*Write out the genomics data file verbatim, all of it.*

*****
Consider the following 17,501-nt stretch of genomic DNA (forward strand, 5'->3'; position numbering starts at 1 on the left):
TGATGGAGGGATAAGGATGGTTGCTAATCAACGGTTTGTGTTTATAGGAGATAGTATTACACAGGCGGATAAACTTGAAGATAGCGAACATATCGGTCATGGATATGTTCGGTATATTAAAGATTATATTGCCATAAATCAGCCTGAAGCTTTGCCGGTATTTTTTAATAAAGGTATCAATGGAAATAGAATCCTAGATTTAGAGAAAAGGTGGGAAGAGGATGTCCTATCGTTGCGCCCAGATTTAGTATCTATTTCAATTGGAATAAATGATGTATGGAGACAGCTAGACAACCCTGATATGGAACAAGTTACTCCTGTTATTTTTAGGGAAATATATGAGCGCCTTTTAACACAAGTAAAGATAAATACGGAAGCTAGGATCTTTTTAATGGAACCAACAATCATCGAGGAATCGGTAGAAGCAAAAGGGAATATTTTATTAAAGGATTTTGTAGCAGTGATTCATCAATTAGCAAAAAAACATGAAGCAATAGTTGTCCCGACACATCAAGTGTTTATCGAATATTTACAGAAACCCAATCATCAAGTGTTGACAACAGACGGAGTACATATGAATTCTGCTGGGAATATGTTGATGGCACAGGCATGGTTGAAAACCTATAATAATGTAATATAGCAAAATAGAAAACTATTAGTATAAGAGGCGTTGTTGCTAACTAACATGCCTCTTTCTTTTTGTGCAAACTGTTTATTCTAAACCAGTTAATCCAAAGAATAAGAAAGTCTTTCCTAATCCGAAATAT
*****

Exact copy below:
Consider the following 17,501-nt stretch of genomic DNA (forward strand, 5'->3'; position numbering starts at 1 on the left):
TGATGGAGGGATAAGGATGGTTGCTAATCAACGGTTTGTGTTTATAGGAGATAGTATTACACAGGCGGATAAACTTGAAGATAGCGAACATATCGGTCATGGATATGTTCGGTATATTAAAGATTATATTGCCATAAATCAGCCTGAAGCTTTGCCGGTATTTTTTAATAAAGGTATCAATGGAAATAGAATCCTAGATTTAGAGAAAAGGTGGGAAGAGGATGTCCTATCGTTGCGCCCAGATTTAGTATCTATTTCAATTGGAATAAATGATGTATGGAGACAGCTAGACAACCCTGATATGGAACAAGTTACTCCTGTTATTTTTAGGGAAATATATGAGCGCCTTTTAACACAAGTAAAGATAAATACGGAAGCTAGGATCTTTTTAATGGAACCAACAATCATCGAGGAATCGGTAGAAGCAAAAGGGAATATTTTATTAAAGGATTTTGTAGCAGTGATTCATCAATTAGCAAAAAAACATGAAGCAATAGTTGTCCCGACACATCAAGTGTTTATCGAATATTTACAGAAACCCAATCATCAAGTGTTGACAACAGACGGAGTACATATGAATTCTGCTGGGAATATGTTGATGGCACAGGCATGGTTGAAAACCTATAATAATGTAATATAGCAAAATAGAAAACTATTAGTATAAGAGGCGTTGTTGCTAACTAACATGCCTCTTTCTTTTTGTGCAAACTGTTTATTCTAAACCAGTTAATCCAAAGAATAAGAAAGTCTTTCCTAATCCGAAATAT